Categories: Indoor Plants

Looking after Orchids


Phalaenopsis (Moth Orchid)

With Christmas behind us, many of us may have received an Orchid as a gift from a loved one. Over the past two or three years, these enigmatic plants of south-east Asia, have become very affordable and are currently flooding the house plant market with Orchids in full bloom for as little as £5. The Phalaenopsis is by far the most common Orchid available and also one of the toughest.

Caring for your Orchid

To understand how to look after your Orchid, you must firstly consider it’s natural habitat. Orchids thrive amongst rocks, within old stone walls and between the limbs of mossy trees in warm and very humid tropical environments.


Orchids like warm homes. There require a shady spot in your house and should never be subjected to temperatures below 14.4 degrees Celsius (58 deg.Fahrenheit).


I like to rest my Orchids on a tray filled with wet gravel. The plants benefit from the evaporation of water from the tray. Never let your Orchid plants dry out; water with tepid rainwater for the best results – never icy cold!


Orchids seem to do better if placed in a bright (but not direct sunlight) position in a bathroom. Warm moist air from the shower or bath should yield similar conditions to those found in tropical forests and make your Orchid feel at home.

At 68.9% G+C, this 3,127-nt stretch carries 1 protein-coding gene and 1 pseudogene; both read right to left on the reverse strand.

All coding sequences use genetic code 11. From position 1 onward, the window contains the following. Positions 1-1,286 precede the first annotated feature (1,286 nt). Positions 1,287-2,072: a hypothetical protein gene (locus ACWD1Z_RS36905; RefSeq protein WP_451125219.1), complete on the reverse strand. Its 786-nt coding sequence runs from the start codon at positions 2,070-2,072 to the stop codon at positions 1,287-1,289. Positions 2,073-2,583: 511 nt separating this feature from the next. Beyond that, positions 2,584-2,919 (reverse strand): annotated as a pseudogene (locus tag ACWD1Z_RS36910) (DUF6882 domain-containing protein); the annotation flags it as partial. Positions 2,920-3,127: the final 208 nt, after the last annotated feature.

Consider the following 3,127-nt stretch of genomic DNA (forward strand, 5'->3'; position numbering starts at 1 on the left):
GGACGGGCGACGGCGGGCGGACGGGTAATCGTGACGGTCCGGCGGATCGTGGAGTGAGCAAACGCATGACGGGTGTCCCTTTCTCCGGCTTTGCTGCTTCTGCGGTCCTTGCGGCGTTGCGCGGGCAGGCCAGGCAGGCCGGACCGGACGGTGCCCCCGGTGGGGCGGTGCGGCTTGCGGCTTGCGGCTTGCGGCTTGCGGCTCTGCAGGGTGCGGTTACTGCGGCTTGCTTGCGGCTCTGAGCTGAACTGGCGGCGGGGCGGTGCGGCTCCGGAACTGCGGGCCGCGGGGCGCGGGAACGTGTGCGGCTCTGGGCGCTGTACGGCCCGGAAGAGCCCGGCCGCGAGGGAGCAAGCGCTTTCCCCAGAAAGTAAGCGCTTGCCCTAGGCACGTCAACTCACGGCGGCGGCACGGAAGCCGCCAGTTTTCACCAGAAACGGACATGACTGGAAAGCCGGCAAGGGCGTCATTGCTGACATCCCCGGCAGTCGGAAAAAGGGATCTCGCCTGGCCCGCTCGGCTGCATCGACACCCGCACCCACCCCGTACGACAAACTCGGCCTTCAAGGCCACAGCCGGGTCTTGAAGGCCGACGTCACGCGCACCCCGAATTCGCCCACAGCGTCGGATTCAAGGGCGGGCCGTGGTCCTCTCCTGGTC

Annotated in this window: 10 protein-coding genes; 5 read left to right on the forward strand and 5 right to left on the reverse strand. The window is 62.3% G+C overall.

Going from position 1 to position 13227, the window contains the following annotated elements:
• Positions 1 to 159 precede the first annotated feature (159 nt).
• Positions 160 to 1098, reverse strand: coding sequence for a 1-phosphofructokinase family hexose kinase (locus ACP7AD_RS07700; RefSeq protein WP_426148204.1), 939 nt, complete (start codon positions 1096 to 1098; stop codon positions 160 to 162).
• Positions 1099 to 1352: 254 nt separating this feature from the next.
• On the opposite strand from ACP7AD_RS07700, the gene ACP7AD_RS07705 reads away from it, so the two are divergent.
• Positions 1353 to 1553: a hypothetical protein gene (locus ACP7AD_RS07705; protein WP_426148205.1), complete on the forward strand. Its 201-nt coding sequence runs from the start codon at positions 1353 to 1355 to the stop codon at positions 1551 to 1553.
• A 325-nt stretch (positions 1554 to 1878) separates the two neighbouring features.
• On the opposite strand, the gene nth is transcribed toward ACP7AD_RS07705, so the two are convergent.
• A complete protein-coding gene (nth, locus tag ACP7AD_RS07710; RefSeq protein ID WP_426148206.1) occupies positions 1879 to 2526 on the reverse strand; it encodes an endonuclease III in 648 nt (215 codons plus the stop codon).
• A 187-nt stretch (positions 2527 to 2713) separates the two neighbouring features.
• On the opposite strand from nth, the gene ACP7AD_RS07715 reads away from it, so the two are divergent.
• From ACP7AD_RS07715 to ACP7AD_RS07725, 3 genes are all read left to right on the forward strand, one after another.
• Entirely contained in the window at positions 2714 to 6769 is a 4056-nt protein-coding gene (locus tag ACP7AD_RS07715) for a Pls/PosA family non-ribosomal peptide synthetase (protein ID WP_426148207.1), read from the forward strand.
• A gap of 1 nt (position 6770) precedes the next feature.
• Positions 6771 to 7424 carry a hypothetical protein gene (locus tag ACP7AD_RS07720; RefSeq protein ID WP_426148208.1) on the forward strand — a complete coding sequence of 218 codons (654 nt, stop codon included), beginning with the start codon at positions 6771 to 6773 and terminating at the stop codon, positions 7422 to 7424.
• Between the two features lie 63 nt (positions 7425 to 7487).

Repotting Orchids

If you need to repot your Orchid, then do so using the proper Orchid compost which has a consistency of bark chippings. Use a clear plastic pot, so that the roots can be exposed to daylight; this is highly beneficial for these kinds of plants.

Encouraging new flowers

Phalaenopsis Orchid flowers grow along a spike or stem. To encourage new spike formation, after your Orchid has stopped flowering, clip the stem to about 1 inch of its base and above the first growing node. Misting your Orchid’s leaves with warm water is said to encourage new flower growth.

Orchid growing tips

  • Don’t let the special Orchid compost dry out.
  • Feed once a month with specialist Orchid fertiliser.
  • Keep out of direct sunlight
  • Keep Orchids in a warm and humid place (if possible).
James Middleton

An obsessive gardener since 1982. Day-time job - web designer and developer and University lecturer.

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James Middleton
Tags: ExoticHot House FlowersHouse PlantsLong Flowering

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